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Mohenjodaro Priest

History of Pakistan
also see History of
AJK · Balochistan · G-B · KP · Punjab · Sindh
Timeline of Pakistan

BC
Soanian People ~500,000
Mehrgarh Culture 7000–2500
Indus Valley Civilization 3300–1700
Vedic Civilization 2000–500
Achaemenid Empire 550–330
Maurya Empire 322–252
Seleucid Empire 312–63
Greco-Bactrian Kingdom 252–125
Indo-Scythian Kingdom 200 BC–400 AD
Gandhara Civilization 200 BC–1021 AD
Indo-Greek Kingdom 180 BC–10 AD
AD
Indo-Parthian Kingdom 21–130
Kushan Empire 30–375
Sassanid Empire 224–641
Indo-Sassanids 240–410
Gupta Empire 320–600
Hephthalite Empire 420–567
Rai Dynasty 489–632
Kabul Shahi Dynasty 500–1100
Umayyad Caliphate 661–750
Pala Empire 770–850
Ghaznavid Empire 963–1187
Mamluk dynasty 1206–1290
Khilji dynasty 1290–1320
Tughlaq dynasty 1320–1413
Sayyid dynasty 1414–1451
Lodhi dynasty 1451–1526
Mughal Empire 1526–1858
Durrani Empire 1747–1823
Sikh Confederacy 1733–1805
Maratha Empire 1758–1760
Sikh Empire 1799–1849
British Indian Empire 1849–1947
Dominion of Pakistan 1947–1956
Islamic Republic since 1956

Pakistan Pakistan portal

Military coups in Pakistan began in 1958 and there have been three successful attempts. There have also been numerous unsuccessful attempts since 1949. Since its independence in 1947, Pakistan has spent several decades under military rule (1958 – 1971, 1977 – 1988, 1999 – 2008).

1958 coup[edit]

In 1958, the first Pakistani President Major General Iskander Mirza dismissed the Constituent Assembly of Pakistan and the government of Prime Minister Feroz Khan Noon, appointing army commander-in-chief Gen. Ayub Khan as the Chief martial law administrator. Thirteen days later, Mirza himself was deposed by Ayub Khan, who appointed himself president.[1]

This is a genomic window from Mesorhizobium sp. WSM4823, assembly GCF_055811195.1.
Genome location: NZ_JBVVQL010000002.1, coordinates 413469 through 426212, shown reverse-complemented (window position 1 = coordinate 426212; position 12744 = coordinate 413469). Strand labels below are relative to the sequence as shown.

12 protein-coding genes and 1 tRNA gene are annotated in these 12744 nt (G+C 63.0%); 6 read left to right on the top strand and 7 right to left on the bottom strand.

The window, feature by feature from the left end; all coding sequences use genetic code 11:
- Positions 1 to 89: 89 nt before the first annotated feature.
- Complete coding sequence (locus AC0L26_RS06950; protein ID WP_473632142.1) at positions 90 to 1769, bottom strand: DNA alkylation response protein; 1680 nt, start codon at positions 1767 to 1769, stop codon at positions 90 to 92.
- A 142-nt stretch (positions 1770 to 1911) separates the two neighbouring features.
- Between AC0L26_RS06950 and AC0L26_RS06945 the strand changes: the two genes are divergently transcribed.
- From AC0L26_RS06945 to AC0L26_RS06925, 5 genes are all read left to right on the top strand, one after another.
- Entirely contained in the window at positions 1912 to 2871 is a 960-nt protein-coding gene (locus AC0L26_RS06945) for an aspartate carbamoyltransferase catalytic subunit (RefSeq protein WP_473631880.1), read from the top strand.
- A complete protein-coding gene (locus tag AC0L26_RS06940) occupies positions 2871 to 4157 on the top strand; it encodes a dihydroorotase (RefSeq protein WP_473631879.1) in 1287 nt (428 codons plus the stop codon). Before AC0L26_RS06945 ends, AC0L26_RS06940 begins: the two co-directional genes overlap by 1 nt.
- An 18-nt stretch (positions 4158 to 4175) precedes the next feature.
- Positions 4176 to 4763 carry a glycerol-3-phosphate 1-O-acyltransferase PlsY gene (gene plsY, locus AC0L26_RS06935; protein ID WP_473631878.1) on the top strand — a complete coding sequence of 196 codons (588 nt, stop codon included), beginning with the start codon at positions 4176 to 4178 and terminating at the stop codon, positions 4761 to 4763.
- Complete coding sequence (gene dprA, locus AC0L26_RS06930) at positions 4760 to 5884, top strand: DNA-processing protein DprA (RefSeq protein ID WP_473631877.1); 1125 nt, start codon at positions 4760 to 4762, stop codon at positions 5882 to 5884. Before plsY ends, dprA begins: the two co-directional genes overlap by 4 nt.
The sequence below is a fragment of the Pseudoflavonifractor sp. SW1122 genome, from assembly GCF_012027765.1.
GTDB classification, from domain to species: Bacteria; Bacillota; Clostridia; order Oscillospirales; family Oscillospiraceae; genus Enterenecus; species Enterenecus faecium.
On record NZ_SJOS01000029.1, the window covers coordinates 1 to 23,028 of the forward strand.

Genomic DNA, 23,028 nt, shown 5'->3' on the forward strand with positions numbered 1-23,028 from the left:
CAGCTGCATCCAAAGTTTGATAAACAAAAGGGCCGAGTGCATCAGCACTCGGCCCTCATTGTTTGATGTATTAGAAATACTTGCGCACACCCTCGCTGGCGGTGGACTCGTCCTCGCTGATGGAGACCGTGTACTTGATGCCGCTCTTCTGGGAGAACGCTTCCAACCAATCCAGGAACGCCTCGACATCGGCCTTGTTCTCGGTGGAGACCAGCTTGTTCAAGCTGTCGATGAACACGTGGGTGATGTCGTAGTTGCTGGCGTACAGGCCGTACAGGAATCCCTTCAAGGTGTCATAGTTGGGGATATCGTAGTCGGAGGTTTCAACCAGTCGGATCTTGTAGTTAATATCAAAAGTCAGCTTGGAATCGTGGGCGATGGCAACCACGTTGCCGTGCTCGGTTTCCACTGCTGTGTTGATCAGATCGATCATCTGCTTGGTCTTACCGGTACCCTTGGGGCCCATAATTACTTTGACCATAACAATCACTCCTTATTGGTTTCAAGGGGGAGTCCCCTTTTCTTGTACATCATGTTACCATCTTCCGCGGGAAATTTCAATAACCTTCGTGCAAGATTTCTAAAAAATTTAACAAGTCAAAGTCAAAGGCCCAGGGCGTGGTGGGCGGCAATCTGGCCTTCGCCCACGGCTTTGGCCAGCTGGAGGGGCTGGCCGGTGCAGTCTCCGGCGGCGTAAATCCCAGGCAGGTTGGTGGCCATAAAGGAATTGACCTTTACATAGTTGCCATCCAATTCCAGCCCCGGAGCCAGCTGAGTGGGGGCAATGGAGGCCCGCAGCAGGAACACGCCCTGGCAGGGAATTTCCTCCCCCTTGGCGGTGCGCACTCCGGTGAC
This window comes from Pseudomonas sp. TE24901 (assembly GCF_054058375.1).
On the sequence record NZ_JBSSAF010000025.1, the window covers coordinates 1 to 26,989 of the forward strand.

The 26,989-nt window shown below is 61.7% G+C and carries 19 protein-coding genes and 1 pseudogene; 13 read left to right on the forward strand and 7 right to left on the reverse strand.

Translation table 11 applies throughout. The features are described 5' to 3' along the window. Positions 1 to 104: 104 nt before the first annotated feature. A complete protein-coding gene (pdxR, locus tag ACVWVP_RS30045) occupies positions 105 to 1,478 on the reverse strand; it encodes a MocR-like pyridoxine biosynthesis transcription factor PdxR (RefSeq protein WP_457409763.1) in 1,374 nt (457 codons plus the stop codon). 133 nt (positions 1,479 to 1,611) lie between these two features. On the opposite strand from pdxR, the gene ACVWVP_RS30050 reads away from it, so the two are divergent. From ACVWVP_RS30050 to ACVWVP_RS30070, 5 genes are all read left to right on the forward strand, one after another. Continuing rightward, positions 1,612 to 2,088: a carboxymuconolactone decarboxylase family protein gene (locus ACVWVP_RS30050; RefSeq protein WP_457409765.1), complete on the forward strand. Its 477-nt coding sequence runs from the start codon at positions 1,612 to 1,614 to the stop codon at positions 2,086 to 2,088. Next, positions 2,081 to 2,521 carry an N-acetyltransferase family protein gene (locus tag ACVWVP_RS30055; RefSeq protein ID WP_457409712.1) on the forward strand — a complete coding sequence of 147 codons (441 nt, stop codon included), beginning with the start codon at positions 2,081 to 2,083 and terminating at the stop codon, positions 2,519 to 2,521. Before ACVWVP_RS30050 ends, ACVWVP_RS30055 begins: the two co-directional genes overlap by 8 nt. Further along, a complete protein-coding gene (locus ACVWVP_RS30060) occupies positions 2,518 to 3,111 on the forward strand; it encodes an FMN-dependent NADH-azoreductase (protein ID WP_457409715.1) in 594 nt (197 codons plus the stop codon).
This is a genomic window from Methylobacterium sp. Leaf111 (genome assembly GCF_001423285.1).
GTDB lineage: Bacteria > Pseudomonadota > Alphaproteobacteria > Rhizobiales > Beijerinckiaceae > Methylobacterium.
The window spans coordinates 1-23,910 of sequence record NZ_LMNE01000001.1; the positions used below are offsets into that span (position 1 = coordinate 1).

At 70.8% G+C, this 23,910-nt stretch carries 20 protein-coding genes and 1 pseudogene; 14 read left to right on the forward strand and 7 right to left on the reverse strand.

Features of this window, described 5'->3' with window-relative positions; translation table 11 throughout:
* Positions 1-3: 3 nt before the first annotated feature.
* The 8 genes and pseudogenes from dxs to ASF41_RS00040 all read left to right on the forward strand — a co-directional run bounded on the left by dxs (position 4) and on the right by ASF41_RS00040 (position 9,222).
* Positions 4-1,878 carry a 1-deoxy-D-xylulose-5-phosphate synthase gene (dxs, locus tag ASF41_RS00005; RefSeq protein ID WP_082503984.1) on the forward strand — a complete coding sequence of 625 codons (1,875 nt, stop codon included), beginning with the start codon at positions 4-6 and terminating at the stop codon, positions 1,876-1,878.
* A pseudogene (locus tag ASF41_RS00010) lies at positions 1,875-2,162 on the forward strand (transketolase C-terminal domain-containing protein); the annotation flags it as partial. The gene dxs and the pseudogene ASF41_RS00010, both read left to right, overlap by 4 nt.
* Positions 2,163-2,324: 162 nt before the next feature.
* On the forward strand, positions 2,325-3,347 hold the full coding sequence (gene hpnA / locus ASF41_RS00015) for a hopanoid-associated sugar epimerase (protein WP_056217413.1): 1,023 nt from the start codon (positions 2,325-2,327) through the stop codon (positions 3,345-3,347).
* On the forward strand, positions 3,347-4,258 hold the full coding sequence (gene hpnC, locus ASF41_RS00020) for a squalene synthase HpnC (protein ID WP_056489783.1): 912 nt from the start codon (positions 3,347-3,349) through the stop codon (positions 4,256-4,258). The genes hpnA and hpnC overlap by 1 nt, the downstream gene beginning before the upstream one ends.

Operation Fair Play[edit]

Operation Fair Play was the code-name for the coup d'etat conducted at midnight on July 4, 1977 by the Pakistani military led by army chief Gen. Zia-ul-Haq against the government of then-Pakistani Prime Minister Zulfikar Ali Bhutto.[2][3] Near midnight on July 4, 1977 the army chief General Zia ordered the arrest of Bhutto, his ministers and other leaders of both the Pakistan People's Party and the Pakistan National Alliance.[2] In a nationally televised address, General Zia announced that the National Assembly of Pakistan and all provincial assemblies were dissolved, and that the Constitution of Pakistan was suspended.[2]

1999 coup[edit]

In October, 1999 senior officers loyal to army chief Gen. Pervez Musharraf arrested prime minister Nawaz Sharif and his ministers after thwarting the Sharif regime's attempt to dismiss Musharraf and prevent his plane from landing in Pakistan as he returned from a visit to Sri Lanka.[4]

Unsuccessful coup attempts[edit]

There have been numerous unsuccessful coup attempts in Pakistani history. The first noted attempt was the Rawalpindi conspiracy in 1949 led by Maj. Gen. Akbar Khan along with left-wing activists and sympathetic officers against the government of Liaquat Ali Khan, Pakistan's first prime minister.[1] Prominent poet-intellectual Faiz Ahmed Faiz was suspected of involvement.[5] In 1980, a plot by Maj. Gen. Tajammul Hussain Malik to assassinate Zia-ul-Haq on Pakistan Day on March 23, 1980 was exposed and thwarted.[6][2] In 1995, a coup attempt against the government of Benazir Bhutto led by Maj. Gen. Zahirul Islam Abbasi with the support of Islamic extremists was foiled.

References[edit]

  1. ^ a b Hassan Abbas (2005). Pakistan's drift into extremism: Allah, the army, and America's war on terror. M.E. Sharpe. pp. 16–40. ISBN 978-0-7656-1496-4. 
  2. ^ a b c d Pakistan, Zia and after. Abhinav Publications. 1989. pp. 20–35. ISBN 978-81-7017-253-6. 
  3. ^ Rafiq Dossani (2005). Prospects for Peace in South Asia. Stanford University Press. pp. 46–50. ISBN 978-0-8047-5085-1. 
  4. ^ "World: South Asia : Pakistan army seizes power". BBC NEWS. 1999-10-12. Retrieved 2009-04-22. 
  5. ^ Muhammad Yusuf Abbasi (1992). Pakistani culture: a profile. National Institute of Historical and Cultural Research. ISBN 978-969-415-023-9. 
  6. ^ World Focus, Volume 2. H.S. Chhabra. 1981. 

Original courtesy of Wikipedia: http://en.wikipedia.org/wiki/Military_coups_in_Pakistan — Please support Wikipedia.
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